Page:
Synology DiskStation DS420+
For a long time, I wanted to set up a NAS at home. A lot of my workflows include local folders between computers on my network. For a while, I entertained the idea of building one myself using my old PC hardware. But I really wanted one on which I won't tinker much1, so it remains stable. Hence buy. It would be my main machine for making continuous local backups and to run some applications.
I did quite a bit of research before I settled on a model. I choose DiskStation DS420+, which are for SOHOs. I based my selection on the following parameters.
I wanted decent looking hardware that was powerful and fast. I also wanted an option to extend when I required it. So Diskstation DS420+ has Intel Celeron J4025 2-core 2.0 GHz, burst up to 2.9 GHz. Not super powerful, but enough to do the jobs that I want. Since it's dedicated, I can squeeze every cycle out of it. It comes with 2 GB DDR4 RAM. It can take up to 6 GB, which I plan to upgrade sometime in the future based on the performance.
It can take up to 4, 3.5" or 2.5" SATA HDD/SSD hard disks. Currently, I am using two bays with 2TB drives. They are Seagate IronWolf 2 TB NAS Internal Hard Drives. In the future, I plan to use the bigger ones. I don't see the need for more than four drives at this point. Also, disks are hot-swappable. So I can upgrade all four to a bigger size if needed.
Along with these, it can also take two M.2 2280 NVMe SSDs. This adds Cache Acceleration Capability. I am not using any as of now. Suppose I plan to do any read write-intensive jobs. I will use them to increase performance. This is a big option. It comes with 2 USB 3.0 ports. Currently, I am not using it. I have an older 2TB USB hard disk. I might plugin that at some point. But I am not sure.
The weak point is network speed. It has two Gigabit (RJ-45) ports. Together, they can give you 2Gb (link aggregation) worth of throughput, and For NAS of this range, it should have had at least one 10Gb port.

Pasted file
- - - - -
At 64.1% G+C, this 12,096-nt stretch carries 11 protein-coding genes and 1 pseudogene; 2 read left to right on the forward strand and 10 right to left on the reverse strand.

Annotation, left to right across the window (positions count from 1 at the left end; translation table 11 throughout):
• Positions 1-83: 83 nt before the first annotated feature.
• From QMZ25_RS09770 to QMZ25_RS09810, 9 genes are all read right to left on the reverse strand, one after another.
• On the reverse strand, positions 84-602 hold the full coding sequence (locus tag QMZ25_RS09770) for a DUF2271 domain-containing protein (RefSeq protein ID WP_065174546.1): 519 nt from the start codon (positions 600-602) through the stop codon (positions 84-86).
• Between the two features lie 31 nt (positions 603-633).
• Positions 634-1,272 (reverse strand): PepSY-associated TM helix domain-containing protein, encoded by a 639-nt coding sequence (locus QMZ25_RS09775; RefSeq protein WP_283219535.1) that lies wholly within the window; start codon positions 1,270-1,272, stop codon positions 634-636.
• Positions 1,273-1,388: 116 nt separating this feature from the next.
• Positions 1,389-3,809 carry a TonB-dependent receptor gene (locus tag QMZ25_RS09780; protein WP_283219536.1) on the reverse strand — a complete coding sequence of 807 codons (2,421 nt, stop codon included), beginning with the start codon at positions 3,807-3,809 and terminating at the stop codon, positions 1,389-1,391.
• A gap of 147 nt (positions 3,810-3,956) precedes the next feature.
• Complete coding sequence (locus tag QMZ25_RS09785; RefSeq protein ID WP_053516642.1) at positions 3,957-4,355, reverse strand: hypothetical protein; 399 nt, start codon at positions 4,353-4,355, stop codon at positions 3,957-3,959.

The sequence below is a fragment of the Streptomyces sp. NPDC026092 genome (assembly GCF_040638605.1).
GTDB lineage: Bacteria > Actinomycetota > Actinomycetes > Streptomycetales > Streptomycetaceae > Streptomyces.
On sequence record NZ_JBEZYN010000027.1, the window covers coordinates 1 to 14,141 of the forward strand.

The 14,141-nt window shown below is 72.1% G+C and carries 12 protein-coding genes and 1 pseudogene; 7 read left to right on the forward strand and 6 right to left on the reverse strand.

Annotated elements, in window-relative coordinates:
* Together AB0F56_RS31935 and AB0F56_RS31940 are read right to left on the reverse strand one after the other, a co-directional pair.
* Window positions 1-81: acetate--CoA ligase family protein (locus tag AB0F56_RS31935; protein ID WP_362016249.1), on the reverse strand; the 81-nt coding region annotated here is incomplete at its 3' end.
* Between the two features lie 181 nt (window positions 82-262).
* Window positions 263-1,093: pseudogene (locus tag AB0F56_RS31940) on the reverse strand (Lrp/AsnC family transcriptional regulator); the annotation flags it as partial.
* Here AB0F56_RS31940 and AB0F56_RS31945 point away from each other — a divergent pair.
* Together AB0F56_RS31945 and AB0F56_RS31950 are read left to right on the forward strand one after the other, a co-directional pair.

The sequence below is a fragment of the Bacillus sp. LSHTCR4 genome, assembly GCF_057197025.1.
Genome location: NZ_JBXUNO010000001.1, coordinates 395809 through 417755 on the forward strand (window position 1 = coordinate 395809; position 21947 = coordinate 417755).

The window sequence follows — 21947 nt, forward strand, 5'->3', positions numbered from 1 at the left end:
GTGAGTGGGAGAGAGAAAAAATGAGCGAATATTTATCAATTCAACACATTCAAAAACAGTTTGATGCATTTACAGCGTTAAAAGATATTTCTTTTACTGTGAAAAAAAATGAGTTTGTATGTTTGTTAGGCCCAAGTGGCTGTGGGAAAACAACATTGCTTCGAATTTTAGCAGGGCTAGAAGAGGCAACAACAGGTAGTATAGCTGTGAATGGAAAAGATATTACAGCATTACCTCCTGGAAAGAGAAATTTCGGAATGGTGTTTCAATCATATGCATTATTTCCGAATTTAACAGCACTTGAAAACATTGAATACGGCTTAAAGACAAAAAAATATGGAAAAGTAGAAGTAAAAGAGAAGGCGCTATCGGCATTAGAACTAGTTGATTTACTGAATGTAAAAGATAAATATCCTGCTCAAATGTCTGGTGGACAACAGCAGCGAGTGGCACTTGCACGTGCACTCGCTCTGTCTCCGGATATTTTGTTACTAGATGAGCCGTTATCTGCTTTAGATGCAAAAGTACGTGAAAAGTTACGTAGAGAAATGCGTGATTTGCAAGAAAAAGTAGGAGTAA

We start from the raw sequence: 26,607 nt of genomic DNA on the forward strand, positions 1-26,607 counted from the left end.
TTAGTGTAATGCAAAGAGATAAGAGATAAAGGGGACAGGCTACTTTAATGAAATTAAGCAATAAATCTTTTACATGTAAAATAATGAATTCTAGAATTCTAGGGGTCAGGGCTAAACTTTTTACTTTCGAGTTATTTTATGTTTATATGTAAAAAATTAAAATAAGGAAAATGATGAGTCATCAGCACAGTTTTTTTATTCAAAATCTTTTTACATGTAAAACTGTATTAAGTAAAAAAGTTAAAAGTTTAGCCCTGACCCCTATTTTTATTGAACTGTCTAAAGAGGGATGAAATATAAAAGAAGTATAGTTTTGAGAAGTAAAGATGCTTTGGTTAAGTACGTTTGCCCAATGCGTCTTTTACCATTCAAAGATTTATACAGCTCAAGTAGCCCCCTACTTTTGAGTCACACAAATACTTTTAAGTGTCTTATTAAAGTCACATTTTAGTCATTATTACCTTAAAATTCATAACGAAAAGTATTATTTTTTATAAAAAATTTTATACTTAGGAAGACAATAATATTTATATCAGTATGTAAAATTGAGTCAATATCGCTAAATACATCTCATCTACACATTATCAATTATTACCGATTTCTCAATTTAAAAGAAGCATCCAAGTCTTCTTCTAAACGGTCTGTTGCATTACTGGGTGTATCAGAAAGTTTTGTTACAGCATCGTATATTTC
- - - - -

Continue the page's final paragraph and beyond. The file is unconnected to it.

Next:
Overall I am quite happy about the hardware.
I wanted something that is easy to use and maintain. Also something that gets regular updates. The Synology comes with DiskStation Manager (DSM). Its quite intuitive and you get a web based access to it. It feels like you are logging into remote desktop computer. Its easy to use.
It also comes with a package manager using which you can install various application. There are quite a few and very useful ones. Some of them come with a partner Android apps too. For example Drive (like google drive), moments (similar to google photoes). So you install the application on the Synology and then install the App on Android. Connect them to work with each other. Both worked flawless.
The other application I installed on DS420+ is docker. This is an UI interface to setup and run docker containers on Synology. Its very useful if you want install something that is not provided as part of Synology packages. The docker application UI is very friendly. Gives easy options to setup network, ports, volumes, system (CPU< RAM) restrictions etc. Of-course there is an option to import and install unofficial Synology packages too. I am not sure who does that when you have docker.
I have a gitea container running on the Synology. I use it as mirror server to mirror all my repos. Indirectly it also works as code backup system.
It's part of my homelab. It means it does more than what it is meant for. I plan to use USB ports in creative ways to monitor the APC UPS; it's using power from and some other services. It can also run a lot of software that I was running on the cloud for personal use with docker. It's been a good addition to my Homelab.
I will write more as I find more workflows inside my home network.
- So I don't break it :) ↩